"I don't like killing, but I'm good at it. Murder isn't so bad from a distance, just shapes popping up in my scope. Close-up work though - a garrotte around a target's neck or a knife in their heart - it's not for me. Too much empathy, that's my problem. Usually. But not today. Today is different..." The year is 1955 and something is very wrong with the world. It is fourteen years since Churchill died and the Second World War ended. In occupied Europe, Britain fights a cold war against a nuclear-armed Nazi Germany. In Berlin the Gestapo is on the trail of a beautiful young resistance fighter, and the head of the SS is plotting to dispose of an ailing Adolf Hitler and restart the war against Britain and her empire. Meanwhile, in a secret bunker hidden deep beneath the German countryside, scientists are experimenting with a force far beyond their understanding. Into this arena steps a nameless British assassin, on the run from a sinister cabal within his own government, and planning a private war against the Nazis. And now the fate of the world rests on a single kill in the morning...
This volume presents documents that illustrate the variety of experiences and themes involved in the transformation of American political, economic, and social systems during the Gilded Age and Progressive Era (1870-1920). Includes nearly 70 documents which cover the period from the end of the Civil War and Reconstruction in the 1870s through World War I Explores the experiences of people during the Gilded Age and Progressive Era from a variety of diverse perspectives, including important political and cultural leaders as well as everyday individuals Charts the nationalization of American life and the establishment of the United States as a global power Introduces students to historical analysis and encourages them to engage critically with primary sources Introductory materials from the editors situate the documents within their historical context A bibliography provides essential suggestions for further reading and research
Vida Clandestina is the first U.S. publication of the dramatic memoir of an important Cuban revolutionary who led a dangerous double life from 1952 to1959. Educated at University of Miami, then a high-ranking manager and engineer for Shell Oil, Enrique Oltuski was also a leader in the urban guerilla 26th of July Movement in Havana and Santa Clara, risking his life to join forces with Che Guevara and Fidel Castro, and working at the highest level of the Cuban government in the forty-three years since.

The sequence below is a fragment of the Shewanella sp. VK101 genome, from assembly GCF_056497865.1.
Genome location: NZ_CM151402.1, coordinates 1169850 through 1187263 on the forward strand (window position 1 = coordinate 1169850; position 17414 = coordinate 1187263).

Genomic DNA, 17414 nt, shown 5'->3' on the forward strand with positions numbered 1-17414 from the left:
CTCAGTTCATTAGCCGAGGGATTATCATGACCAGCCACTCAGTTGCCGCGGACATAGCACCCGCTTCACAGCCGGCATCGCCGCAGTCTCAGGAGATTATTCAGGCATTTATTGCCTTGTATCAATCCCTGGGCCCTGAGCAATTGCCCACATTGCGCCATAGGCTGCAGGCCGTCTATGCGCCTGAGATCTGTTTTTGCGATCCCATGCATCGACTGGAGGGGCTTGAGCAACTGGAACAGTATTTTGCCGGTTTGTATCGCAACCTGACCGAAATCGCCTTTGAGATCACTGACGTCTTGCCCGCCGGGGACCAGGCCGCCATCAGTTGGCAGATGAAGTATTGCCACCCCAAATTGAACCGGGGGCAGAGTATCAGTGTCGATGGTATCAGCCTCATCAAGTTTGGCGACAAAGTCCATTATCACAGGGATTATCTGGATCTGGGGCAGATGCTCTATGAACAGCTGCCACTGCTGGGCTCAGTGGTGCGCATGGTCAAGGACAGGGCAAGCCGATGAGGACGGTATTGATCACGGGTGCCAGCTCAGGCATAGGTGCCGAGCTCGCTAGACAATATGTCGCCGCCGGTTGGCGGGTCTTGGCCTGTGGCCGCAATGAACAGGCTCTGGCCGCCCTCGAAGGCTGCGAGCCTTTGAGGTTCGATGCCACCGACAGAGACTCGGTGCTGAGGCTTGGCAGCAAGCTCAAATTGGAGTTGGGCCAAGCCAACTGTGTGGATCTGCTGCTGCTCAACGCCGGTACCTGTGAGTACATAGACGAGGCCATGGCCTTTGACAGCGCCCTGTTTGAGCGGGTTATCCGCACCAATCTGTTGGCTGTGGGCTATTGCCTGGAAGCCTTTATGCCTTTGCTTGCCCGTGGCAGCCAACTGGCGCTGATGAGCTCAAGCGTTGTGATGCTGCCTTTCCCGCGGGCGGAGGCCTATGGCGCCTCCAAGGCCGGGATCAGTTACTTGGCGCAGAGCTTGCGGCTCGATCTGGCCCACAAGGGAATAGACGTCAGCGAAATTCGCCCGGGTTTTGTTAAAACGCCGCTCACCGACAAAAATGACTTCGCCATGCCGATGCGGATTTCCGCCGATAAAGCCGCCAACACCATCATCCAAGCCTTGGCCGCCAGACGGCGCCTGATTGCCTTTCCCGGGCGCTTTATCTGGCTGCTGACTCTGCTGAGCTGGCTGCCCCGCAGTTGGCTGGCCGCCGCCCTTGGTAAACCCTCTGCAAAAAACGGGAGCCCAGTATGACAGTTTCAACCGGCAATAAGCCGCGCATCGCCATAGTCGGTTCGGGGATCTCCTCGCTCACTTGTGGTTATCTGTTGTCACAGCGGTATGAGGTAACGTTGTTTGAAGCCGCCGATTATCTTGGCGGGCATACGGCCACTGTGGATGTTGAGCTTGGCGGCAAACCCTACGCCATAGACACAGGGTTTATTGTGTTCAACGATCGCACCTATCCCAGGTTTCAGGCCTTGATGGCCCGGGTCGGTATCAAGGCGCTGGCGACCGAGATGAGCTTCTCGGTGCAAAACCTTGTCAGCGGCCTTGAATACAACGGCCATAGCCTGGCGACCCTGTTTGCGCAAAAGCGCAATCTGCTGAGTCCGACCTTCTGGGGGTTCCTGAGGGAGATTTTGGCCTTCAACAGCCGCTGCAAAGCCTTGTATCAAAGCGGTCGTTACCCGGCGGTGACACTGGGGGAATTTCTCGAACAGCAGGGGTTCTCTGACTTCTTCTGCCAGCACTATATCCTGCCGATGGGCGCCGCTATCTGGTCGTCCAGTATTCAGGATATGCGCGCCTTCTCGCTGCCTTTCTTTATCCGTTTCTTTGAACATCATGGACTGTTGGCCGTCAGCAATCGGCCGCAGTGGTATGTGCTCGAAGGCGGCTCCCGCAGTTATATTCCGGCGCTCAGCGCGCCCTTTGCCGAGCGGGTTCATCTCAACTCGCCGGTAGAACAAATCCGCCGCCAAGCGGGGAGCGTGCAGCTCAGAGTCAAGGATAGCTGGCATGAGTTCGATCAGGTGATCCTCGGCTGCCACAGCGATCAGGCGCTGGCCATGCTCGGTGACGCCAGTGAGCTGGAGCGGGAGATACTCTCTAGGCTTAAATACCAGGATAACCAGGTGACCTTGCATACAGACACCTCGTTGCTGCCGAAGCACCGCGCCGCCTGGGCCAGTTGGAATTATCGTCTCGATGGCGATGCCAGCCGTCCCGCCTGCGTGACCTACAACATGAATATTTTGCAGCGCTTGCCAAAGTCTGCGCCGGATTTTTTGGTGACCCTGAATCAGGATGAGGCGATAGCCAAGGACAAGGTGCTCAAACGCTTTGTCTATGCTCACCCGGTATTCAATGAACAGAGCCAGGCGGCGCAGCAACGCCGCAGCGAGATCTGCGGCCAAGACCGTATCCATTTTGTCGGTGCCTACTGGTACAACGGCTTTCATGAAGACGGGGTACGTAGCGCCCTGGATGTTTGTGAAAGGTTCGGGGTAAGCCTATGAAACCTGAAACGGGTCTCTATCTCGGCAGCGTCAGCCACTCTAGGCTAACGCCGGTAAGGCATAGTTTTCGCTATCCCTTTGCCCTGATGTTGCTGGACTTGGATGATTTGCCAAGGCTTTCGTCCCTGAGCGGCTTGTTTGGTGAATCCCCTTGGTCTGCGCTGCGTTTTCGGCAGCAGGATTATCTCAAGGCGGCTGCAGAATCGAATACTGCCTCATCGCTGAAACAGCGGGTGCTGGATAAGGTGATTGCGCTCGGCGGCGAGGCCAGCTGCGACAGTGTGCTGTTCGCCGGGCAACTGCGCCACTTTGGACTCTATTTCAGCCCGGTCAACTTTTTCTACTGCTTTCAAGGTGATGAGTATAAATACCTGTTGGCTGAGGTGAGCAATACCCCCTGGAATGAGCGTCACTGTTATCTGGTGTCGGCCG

The diary of Doreen Bates is a candid, spellbinding portrait of a gutsy young woman working in London in the years before and during the Second World War, as well as an extraordinary account of her long affair with an older, married colleague - one that brazenly challenged the strict conventions of the day.
What do we know about war crimes and justice? What are the discursive practices through which the dominant images of war crimes, atrocity and justice are understood? In this wide ranging text, Michael J. Shapiro contrasts the justice-related imagery of the war crimes trial (for example the solitary, headphone-wearing defendant at the Hague listening with intent to a catalogue of charges) with ?literary justice?: representations in literature, film, and biographical testimony, raising questions about atrocities and justice that juridical proceedings exclude. By engaging with the ambiguities exposed by the artistic and experiential genres, reading them alongside policy and archival documentation and critical theoretical discourses, Shapiro?s War Crimes, Atrocity, and Justice challenges traditional notions of ?responsibility? in juridical settings. His comparative readings instead encourage a focus on the conditions of possibility for war crimes as they arise from the actions of states, non-state agencies and individuals involved in arms trading, peace keeping, sex trafficking, and law enforcement and adjudication. Theory springs to life as Shapiro draws on examples from legal discourse, literature, media, film, and television, to build a nuanced picture of politics and the problem of justice. It will be of great interest to students of film and media, literature, cultural studies, contemporary philosophy and political science